Thursday, September 26, 2013

Why We Really Need JPMorgan to Trade Carbon

From MoneyBox:

A Guide To Everyone Suing JP Morgan
J.P. Morgan is the large bank that probably gained the most in terms of size, scope, and reputation from the housing and mortgage market collapses and subsequent financial chaos. As a big firm that had unwound most of its exposure to the housing market unusually early, it was in a position to grow as other institutions failed. Except over the past year and a half it's been sucked into an increasing whirlwind of litigation, revealing that its success has been built in part on a culture of very lax compliance with the law all across the board.

Today many papers have stories reporting (NYT, FT, WSJ) that the bank is about to settle one class of these lawsuits—brought primarily by state attorneys general, and charging the bank with fraudulent sales of mortgage-backed securities to investors. The numbers being tossed around seem to be $7 billion in cash payments plus $4 billion worth of mortgage relief. But these talks aren't quite done yet because there's still disagreement on the crucial issue of culpability. There's been a drive lately to try to force corporate defendants to admit guilt in these settlement arrangements and Morgan doesn't like the idea.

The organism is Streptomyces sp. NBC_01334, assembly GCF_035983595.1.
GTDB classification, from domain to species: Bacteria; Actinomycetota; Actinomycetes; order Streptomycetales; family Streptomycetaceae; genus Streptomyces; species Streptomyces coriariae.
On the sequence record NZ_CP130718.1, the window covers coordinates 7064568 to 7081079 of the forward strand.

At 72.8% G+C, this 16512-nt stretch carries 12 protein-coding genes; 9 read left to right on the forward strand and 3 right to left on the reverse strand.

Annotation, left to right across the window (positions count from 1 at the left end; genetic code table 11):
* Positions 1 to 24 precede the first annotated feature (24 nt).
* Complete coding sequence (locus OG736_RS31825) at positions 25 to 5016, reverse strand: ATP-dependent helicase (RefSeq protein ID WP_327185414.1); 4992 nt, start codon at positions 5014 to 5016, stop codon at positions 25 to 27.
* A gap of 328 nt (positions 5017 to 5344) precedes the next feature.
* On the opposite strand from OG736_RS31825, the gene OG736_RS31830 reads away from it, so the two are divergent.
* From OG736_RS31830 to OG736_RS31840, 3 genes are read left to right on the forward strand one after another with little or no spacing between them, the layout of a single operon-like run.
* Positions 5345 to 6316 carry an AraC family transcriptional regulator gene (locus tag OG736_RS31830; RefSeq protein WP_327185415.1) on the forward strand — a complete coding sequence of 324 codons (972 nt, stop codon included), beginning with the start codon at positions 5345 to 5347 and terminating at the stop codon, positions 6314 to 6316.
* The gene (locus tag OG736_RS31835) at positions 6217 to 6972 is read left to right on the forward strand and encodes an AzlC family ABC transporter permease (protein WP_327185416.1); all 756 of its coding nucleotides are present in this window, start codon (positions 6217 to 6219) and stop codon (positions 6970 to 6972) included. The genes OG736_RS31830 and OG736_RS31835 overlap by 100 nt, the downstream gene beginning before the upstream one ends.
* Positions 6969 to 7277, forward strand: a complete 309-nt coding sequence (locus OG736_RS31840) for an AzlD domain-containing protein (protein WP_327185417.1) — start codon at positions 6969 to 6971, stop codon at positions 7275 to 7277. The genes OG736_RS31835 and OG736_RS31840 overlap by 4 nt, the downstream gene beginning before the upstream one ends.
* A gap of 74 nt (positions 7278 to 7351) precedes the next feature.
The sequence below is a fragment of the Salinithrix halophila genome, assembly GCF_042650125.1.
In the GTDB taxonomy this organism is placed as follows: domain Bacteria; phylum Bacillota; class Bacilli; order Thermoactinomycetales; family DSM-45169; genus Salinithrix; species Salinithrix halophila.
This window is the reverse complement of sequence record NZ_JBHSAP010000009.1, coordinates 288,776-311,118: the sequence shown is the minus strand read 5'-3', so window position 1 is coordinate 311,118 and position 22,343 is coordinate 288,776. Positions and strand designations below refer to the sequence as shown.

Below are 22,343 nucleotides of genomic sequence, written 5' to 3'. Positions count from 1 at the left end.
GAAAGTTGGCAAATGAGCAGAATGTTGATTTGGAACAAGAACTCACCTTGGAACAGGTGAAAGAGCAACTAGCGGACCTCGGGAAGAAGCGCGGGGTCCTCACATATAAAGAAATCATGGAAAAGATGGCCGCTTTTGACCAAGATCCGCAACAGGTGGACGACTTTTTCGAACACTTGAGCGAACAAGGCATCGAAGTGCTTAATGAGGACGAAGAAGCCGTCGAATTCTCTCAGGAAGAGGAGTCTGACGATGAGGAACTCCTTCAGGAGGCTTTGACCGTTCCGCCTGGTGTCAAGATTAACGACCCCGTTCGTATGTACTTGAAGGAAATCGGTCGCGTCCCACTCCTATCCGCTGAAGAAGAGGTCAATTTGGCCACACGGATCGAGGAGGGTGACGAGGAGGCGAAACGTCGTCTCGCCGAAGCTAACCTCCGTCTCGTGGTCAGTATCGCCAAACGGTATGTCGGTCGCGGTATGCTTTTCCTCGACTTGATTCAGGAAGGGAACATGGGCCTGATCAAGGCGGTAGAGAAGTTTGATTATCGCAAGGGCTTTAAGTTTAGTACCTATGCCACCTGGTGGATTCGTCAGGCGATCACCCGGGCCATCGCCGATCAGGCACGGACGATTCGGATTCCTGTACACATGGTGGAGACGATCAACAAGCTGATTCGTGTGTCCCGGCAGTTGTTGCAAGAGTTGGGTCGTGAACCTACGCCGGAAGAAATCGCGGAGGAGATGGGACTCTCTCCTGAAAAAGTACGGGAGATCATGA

They don't like the idea of admitting guilt in part because there's so many more legal efforts against them at the moment. Massachusetts is investigating their debt collection practices, the Securities and Exchange Commission is investigating them for violating laws against bribery, and the CFTC is looking into whether the London Whale trades violated market manipulation rules.

Those newish investigations all draw strength from recent fines Morgan has already paid, including nearly a $1 billion related to the London Whale episode, modest fines over deceptive credit card billing, and $410 million in fines from the Federal Electricity Regulatory Commission for manipulative bidding practies....MORE